Here are some keyboard interactions to evaluate for your feature:

When you try to create a "pure CSS" solution for interactive experiences, you are quite likely failing to meet these conditions. To ensure the accessibility of your interface, JavaScript is a necessary addition to accomplish focus management, respond to keyboard events, and toggle ARIA attributes. In my article for Smashing, I review JavaScript requirements for accessible custom controls.

Visible Focus

Focusable elements require visible focus so that sighted keyboard users can track where focus is on the page. "Visible" means there is a change between the unfocused and focused states - often an outline, sometimes a color change.

Native focusable elements include:

There are rules for defining focus states which fall under WCAG 2.4.7 - Focus Visible and which is being further clarified in WCAG 2.2 with 2.4.11 - Focus Appearance (Minimum), which at present is a draft but approaching a finalized state.

Frequently, the reason this is removed is due to feeling the native browser style is not attractive or doesn't fit in with the design choices of the app. Over the years, this has led to developers completely removing focus outlines without a fallback style.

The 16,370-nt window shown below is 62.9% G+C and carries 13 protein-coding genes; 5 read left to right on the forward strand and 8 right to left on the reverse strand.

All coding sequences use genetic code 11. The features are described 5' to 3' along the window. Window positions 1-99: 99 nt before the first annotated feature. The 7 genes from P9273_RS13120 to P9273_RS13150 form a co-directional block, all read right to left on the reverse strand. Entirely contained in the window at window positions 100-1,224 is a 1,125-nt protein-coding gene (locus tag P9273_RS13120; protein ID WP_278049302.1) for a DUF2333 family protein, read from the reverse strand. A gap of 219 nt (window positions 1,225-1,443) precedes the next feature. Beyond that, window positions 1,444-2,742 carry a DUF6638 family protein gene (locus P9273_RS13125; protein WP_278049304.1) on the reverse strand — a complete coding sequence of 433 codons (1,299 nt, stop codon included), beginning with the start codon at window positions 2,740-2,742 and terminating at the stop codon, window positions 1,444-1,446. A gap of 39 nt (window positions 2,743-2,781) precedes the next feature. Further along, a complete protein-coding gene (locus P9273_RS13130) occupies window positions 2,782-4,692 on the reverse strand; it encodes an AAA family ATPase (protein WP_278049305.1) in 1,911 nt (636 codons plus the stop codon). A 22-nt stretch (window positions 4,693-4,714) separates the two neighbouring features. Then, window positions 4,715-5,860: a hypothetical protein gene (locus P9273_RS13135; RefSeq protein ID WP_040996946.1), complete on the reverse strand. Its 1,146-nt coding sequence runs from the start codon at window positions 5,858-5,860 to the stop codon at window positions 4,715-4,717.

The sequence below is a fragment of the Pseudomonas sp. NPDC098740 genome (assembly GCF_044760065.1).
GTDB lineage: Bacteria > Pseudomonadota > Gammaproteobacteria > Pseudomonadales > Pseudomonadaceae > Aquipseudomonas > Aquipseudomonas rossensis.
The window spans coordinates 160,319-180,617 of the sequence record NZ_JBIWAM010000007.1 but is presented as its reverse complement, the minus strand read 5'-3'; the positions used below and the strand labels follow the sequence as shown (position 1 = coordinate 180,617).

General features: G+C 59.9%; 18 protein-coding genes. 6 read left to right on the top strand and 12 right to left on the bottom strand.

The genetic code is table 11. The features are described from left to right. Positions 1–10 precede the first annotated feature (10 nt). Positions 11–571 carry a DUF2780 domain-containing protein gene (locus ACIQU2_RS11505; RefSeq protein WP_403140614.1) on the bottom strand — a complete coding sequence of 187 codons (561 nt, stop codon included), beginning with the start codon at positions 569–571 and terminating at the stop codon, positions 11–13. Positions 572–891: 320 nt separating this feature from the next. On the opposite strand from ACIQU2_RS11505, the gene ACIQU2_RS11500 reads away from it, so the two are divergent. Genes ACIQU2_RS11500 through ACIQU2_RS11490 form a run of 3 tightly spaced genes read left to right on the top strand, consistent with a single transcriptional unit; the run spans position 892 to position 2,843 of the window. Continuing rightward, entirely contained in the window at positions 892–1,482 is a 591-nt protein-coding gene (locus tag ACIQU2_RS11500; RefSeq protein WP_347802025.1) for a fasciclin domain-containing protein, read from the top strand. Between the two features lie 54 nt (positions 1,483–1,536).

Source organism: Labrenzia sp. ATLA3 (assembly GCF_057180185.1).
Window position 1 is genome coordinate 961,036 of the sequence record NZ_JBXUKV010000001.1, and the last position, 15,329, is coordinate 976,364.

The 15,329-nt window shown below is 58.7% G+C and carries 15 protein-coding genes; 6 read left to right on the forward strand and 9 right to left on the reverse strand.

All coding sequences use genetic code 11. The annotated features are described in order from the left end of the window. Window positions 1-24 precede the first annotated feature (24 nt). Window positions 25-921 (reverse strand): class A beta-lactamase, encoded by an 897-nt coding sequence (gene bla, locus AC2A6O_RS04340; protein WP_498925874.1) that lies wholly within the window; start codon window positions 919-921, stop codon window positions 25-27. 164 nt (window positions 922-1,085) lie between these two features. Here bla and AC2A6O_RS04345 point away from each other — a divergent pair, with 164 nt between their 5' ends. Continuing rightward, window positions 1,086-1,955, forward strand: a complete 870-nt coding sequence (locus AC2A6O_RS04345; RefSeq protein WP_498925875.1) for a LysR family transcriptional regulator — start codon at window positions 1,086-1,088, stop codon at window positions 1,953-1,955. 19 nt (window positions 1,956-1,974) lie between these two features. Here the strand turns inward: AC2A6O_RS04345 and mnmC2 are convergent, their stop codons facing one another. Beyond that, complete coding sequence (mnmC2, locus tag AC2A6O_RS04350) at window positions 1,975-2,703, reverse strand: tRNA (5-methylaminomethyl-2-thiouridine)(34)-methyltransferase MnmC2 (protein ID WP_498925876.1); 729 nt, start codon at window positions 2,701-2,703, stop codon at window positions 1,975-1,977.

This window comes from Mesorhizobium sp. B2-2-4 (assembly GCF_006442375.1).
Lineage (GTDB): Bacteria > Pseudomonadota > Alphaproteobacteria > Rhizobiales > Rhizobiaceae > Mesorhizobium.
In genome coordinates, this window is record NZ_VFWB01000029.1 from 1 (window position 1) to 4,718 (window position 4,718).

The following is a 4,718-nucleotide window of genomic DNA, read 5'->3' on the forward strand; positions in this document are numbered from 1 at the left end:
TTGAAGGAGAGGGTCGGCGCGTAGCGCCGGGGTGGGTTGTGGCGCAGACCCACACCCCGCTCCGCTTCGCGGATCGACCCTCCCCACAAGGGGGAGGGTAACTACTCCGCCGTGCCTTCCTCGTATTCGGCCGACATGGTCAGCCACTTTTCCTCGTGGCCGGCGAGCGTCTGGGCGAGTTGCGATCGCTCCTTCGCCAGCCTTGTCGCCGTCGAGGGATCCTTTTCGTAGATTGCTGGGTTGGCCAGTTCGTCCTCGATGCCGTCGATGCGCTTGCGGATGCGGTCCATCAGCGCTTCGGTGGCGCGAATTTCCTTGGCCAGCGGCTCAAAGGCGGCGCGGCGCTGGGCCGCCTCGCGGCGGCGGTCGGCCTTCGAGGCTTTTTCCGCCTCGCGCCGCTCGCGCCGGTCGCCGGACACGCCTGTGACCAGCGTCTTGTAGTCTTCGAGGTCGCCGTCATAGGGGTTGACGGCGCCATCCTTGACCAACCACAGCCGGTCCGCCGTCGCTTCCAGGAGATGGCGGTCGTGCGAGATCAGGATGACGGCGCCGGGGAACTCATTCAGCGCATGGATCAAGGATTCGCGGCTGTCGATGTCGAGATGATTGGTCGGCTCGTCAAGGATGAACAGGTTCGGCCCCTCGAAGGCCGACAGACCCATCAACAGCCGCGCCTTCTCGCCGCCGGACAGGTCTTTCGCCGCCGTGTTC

In 2021, evergreen browsers actually switched their default focus behavior to that of the modern CSS pseudo selector :focus-visible, which is designed to only show a default outline based on heuristics. In practical terms, this generally means it will show for focusable controls when keyboard navigation is detected but not mouse click. This functionality removes the weight behind the argument of focus styles being "ugly" since it reduces the scenarios where it is present.

The test here is to make sure you have either allowed browser default styles or that your custom focus style meets the WCAG criteria. Sara Soueidan has created a comprehensive guide to designing accessible, WCAG-compliant focus indicators.

Review my technique for standardizing focus styles using custom properties to design a consistent yet flexible method to manage focus across your site or application.

Zoom Levels

You've tested across viewport sizes using browser dev tools as well as on real mobile devices, and you're happy with your site's responsive behavior. But you're probably missing one test point: desktop zoom.

WCAG 1.4.10 - Reflow provides the condition that your feature should be able to accommodate desktop zoom up to 400%. At this high zoom level, your layout probably kicks into what you may consider your "mobile" layout, but importantly the context of these users is different. Additionally, their orientation aspect ratio is closer to landscape (wider than height), whereas your "mobile" styles probably assume a default portrait (taller than width) orientation.

Some examples of possible issues when your layout doesn't accommodate high zoom:

This particular criterion has become something I've created a few resources on. Check these out to learn more about what can be affected and modern CSS ways to anticipate, address, and reduce potential issues:

Begin incorporating these four tests not just at the end, but include their consideration at the beginning of feature development. Share this knowledge with designers, project managers, and even business owners.

Best of luck on your journey to implementing more accessible features!